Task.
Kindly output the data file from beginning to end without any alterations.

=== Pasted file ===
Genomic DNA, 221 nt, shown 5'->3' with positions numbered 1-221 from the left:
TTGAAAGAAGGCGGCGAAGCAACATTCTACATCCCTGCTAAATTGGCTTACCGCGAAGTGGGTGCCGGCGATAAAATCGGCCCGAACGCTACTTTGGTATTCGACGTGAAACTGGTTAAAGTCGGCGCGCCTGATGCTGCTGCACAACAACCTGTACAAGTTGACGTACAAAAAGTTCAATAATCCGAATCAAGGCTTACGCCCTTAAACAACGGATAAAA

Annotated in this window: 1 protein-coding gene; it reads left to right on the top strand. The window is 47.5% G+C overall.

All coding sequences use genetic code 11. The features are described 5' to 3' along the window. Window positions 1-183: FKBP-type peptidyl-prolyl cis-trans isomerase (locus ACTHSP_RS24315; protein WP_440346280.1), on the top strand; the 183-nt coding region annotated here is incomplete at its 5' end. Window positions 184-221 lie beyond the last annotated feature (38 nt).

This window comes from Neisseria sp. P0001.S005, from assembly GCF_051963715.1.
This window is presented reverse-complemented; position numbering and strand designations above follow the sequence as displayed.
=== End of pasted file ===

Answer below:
Genomic DNA, 221 nt, shown 5'->3' with positions numbered 1-221 from the left:
TTGAAAGAAGGCGGCGAAGCAACATTCTACATCCCTGCTAAATTGGCTTACCGCGAAGTGGGTGCCGGCGATAAAATCGGCCCGAACGCTACTTTGGTATTCGACGTGAAACTGGTTAAAGTCGGCGCGCCTGATGCTGCTGCACAACAACCTGTACAAGTTGACGTACAAAAAGTTCAATAATCCGAATCAAGGCTTACGCCCTTAAACAACGGATAAAA

Annotated in this window: 1 protein-coding gene; it reads left to right on the top strand. The window is 47.5% G+C overall.

All coding sequences use genetic code 11. The features are described 5' to 3' along the window. Window positions 1-183: FKBP-type peptidyl-prolyl cis-trans isomerase (locus ACTHSP_RS24315; protein WP_440346280.1), on the top strand; the 183-nt coding region annotated here is incomplete at its 5' end. Window positions 184-221 lie beyond the last annotated feature (38 nt).

This window comes from Neisseria sp. P0001.S005, from assembly GCF_051963715.1.
This window is presented reverse-complemented; position numbering and strand designations above follow the sequence as displayed.